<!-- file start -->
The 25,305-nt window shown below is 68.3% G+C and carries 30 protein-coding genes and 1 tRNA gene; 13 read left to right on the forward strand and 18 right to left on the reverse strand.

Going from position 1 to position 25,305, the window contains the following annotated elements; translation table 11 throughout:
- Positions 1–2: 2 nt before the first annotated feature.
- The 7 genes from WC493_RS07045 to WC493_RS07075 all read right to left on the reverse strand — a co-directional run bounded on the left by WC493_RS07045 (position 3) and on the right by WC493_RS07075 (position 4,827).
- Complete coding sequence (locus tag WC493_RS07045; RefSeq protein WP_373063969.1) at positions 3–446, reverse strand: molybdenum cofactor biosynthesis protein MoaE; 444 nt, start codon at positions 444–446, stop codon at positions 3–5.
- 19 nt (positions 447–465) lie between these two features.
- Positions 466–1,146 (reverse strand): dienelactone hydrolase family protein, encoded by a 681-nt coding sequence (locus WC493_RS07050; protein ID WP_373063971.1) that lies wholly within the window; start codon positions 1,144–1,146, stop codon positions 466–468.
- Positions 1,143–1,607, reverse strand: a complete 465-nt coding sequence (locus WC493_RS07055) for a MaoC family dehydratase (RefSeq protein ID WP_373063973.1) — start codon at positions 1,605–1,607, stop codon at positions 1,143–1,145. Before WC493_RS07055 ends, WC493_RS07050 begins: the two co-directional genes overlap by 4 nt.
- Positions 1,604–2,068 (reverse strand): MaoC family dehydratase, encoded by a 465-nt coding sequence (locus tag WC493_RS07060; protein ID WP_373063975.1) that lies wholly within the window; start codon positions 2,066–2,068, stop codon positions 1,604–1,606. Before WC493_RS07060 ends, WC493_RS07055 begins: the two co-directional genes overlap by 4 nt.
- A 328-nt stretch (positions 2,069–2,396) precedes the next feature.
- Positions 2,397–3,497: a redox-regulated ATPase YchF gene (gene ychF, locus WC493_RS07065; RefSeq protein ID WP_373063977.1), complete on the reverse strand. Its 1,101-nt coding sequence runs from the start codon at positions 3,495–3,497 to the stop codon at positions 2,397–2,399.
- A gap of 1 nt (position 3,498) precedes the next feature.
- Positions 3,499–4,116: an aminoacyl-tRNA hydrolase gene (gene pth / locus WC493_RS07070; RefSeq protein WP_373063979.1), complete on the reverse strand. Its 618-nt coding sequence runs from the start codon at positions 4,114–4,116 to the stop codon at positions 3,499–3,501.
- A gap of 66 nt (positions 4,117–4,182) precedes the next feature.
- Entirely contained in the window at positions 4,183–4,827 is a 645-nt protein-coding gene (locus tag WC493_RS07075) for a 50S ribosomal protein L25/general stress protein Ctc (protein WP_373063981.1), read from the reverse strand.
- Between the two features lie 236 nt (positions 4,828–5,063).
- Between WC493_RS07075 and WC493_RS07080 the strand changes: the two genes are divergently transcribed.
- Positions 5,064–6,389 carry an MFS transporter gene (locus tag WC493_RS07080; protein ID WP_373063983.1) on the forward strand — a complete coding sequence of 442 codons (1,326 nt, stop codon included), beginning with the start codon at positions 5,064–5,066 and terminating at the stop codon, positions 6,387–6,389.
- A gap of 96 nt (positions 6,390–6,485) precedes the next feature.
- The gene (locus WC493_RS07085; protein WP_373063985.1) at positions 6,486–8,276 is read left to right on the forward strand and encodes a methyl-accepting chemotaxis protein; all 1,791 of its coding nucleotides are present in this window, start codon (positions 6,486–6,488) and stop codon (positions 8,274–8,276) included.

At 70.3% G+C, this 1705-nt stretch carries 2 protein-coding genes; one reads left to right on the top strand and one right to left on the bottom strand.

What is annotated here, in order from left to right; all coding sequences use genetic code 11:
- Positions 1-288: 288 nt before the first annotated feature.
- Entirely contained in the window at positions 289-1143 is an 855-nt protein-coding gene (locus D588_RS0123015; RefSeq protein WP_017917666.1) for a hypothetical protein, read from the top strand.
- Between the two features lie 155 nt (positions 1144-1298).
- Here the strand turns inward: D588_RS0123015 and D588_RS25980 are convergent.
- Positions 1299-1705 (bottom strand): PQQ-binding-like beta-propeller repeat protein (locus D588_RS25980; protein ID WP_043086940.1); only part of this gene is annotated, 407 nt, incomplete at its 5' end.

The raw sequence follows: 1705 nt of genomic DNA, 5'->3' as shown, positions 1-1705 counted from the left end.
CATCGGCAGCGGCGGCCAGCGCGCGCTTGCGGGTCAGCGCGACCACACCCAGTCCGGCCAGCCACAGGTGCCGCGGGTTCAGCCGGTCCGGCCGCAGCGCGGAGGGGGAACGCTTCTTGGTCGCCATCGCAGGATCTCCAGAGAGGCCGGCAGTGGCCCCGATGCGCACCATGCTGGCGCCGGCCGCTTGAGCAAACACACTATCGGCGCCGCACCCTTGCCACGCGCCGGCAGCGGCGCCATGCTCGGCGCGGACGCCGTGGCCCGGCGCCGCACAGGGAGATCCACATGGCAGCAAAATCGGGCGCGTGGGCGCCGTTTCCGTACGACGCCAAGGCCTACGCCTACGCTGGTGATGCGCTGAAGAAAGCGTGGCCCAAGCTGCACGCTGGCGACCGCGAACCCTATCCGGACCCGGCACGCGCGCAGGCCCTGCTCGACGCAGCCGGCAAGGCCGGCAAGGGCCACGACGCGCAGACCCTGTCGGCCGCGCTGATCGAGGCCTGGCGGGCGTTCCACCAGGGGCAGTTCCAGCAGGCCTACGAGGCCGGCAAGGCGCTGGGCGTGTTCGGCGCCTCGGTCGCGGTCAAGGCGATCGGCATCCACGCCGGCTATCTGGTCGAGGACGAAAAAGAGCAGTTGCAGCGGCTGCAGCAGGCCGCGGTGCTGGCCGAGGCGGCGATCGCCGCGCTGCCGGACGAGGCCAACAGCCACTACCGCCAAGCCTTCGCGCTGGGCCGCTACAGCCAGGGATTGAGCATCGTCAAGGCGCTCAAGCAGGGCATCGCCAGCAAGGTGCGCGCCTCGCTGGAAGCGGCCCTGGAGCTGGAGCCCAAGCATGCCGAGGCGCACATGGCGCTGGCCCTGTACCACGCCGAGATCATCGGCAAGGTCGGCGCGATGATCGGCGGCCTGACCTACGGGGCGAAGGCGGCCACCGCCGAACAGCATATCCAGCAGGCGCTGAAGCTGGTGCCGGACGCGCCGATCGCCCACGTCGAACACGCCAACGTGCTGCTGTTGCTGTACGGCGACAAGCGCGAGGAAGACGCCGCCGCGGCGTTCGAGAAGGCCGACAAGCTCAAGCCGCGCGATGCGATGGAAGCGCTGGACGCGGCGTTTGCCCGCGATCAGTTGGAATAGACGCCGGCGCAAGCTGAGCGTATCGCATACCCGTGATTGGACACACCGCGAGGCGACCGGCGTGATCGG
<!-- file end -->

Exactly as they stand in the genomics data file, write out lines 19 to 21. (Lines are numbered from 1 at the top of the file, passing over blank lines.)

- A gap of 96 nt (positions 6,390–6,485) precedes the next feature.
- The gene (locus WC493_RS07085; protein WP_373063985.1) at positions 6,486–8,276 is read left to right on the forward strand and encodes a methyl-accepting chemotaxis protein; all 1,791 of its coding nucleotides are present in this window, start codon (positions 6,486–6,488) and stop codon (positions 8,274–8,276) included.

At 70.3% G+C, this 1705-nt stretch carries 2 protein-coding genes; one reads left to right on the top strand and one right to left on the bottom strand.